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However, testing has long been a source of controversy, largely because of the concern that it represents an invasion of privacy. Others fear the harm that inaccurate test results might cause. These concerns have led to numerous legal challenges, often based on the Fourth Amendment to the U.S. Constitution, which prohibits the government from conducting “unreasonable searches and seizures.” Drug and alcohol testing generally is considered to be a form of search subject to this limitation. The key issue, then, is whether the test is “reasonable.”
This question is open to endless debate because it involves balancing the government’s interest against the amount of intrusion into a person’s privacy. Often, the outcome depends upon the specific facts of the testing program or the particular test itself. With respect to the fire service, the balance is between the public safety role of emergency personnel and the reasonable expectation of privacy of emergency workers. It is reasonable to expect more of emergency personnel than other workers.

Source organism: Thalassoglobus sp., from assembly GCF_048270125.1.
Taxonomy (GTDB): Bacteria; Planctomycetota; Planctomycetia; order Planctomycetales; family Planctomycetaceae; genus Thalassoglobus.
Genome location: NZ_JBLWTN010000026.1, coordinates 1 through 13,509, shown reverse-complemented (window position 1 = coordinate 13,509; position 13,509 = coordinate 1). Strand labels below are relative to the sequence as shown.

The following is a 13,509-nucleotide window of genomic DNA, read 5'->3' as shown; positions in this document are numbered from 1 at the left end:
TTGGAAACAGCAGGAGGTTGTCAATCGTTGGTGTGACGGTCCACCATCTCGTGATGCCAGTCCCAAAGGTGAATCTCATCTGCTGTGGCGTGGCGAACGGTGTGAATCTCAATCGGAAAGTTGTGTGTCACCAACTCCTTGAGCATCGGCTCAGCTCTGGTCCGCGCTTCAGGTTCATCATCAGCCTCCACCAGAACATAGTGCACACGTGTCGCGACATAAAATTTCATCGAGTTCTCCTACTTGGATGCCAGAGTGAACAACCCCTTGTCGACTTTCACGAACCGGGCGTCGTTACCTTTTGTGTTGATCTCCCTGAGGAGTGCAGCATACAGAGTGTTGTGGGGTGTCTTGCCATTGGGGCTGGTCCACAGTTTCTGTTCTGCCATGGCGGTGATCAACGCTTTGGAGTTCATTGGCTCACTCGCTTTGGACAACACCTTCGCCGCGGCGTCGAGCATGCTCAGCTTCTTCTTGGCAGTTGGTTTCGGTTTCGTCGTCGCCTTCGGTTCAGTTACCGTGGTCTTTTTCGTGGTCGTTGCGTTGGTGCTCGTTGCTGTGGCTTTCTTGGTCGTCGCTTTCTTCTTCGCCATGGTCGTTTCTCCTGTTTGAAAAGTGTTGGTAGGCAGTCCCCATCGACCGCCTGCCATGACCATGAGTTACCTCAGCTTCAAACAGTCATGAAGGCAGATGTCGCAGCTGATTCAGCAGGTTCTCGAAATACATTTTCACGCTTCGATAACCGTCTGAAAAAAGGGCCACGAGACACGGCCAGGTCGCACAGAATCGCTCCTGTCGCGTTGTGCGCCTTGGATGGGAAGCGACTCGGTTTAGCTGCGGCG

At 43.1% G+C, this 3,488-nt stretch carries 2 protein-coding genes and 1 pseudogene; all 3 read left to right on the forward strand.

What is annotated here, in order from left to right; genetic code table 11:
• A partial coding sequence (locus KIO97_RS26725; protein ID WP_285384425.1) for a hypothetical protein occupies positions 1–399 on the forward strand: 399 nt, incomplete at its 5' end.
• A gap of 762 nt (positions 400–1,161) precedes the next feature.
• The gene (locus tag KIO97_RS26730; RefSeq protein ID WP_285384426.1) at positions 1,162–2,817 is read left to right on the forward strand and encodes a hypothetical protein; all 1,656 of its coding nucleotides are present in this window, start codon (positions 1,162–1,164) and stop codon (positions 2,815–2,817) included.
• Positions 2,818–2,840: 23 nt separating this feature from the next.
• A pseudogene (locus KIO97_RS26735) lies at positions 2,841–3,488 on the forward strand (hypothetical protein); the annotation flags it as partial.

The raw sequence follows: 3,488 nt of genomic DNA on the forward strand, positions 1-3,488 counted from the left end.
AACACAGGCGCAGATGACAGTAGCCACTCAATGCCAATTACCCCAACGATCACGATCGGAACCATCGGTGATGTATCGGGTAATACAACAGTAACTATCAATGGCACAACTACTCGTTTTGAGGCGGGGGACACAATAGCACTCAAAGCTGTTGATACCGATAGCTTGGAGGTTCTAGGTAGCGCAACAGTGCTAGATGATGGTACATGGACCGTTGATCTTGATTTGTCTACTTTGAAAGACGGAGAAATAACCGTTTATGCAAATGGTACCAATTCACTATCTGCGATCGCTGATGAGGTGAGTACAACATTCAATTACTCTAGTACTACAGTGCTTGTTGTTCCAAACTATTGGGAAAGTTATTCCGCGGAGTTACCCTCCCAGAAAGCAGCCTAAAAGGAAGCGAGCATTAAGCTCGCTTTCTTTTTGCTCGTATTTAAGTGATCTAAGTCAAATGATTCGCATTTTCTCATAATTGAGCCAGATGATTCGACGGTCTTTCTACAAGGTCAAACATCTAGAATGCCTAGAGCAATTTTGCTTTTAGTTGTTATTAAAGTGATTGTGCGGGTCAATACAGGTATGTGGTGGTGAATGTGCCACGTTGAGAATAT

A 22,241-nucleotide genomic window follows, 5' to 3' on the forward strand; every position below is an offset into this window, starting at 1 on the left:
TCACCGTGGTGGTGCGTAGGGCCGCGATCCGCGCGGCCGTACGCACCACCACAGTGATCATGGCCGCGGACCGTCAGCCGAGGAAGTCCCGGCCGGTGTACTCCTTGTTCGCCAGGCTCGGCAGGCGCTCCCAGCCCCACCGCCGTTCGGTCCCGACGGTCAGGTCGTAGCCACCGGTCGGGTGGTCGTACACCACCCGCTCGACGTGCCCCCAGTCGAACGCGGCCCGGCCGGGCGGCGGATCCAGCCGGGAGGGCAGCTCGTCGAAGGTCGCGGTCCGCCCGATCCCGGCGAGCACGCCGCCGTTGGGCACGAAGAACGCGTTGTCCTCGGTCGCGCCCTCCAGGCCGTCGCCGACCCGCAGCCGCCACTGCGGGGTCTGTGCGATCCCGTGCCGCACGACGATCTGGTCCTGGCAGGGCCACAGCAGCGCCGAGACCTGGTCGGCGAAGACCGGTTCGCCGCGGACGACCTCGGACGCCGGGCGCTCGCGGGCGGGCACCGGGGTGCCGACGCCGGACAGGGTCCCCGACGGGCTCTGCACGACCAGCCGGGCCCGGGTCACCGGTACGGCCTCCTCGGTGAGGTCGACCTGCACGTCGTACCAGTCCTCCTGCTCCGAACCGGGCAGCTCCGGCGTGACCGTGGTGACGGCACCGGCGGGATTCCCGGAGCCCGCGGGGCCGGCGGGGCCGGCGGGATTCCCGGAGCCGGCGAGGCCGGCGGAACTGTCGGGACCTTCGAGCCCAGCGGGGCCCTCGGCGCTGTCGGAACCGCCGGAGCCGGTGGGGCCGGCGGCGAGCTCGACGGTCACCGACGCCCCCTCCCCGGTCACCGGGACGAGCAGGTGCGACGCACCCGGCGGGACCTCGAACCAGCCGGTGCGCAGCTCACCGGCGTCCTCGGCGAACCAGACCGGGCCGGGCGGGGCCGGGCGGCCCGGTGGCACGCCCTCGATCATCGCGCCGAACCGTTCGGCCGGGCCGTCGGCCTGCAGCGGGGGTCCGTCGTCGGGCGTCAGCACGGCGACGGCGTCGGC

A comprehensive testing program is essential to an effective anti-drug and alcohol abuse program. Strong fire service rhetoric must be backed up by action, and testing is one of those essential actions.
Steve Blackistone will present “Fire Law: Liability” at Firehouse Expo 2004 in Baltimore, July 13-18.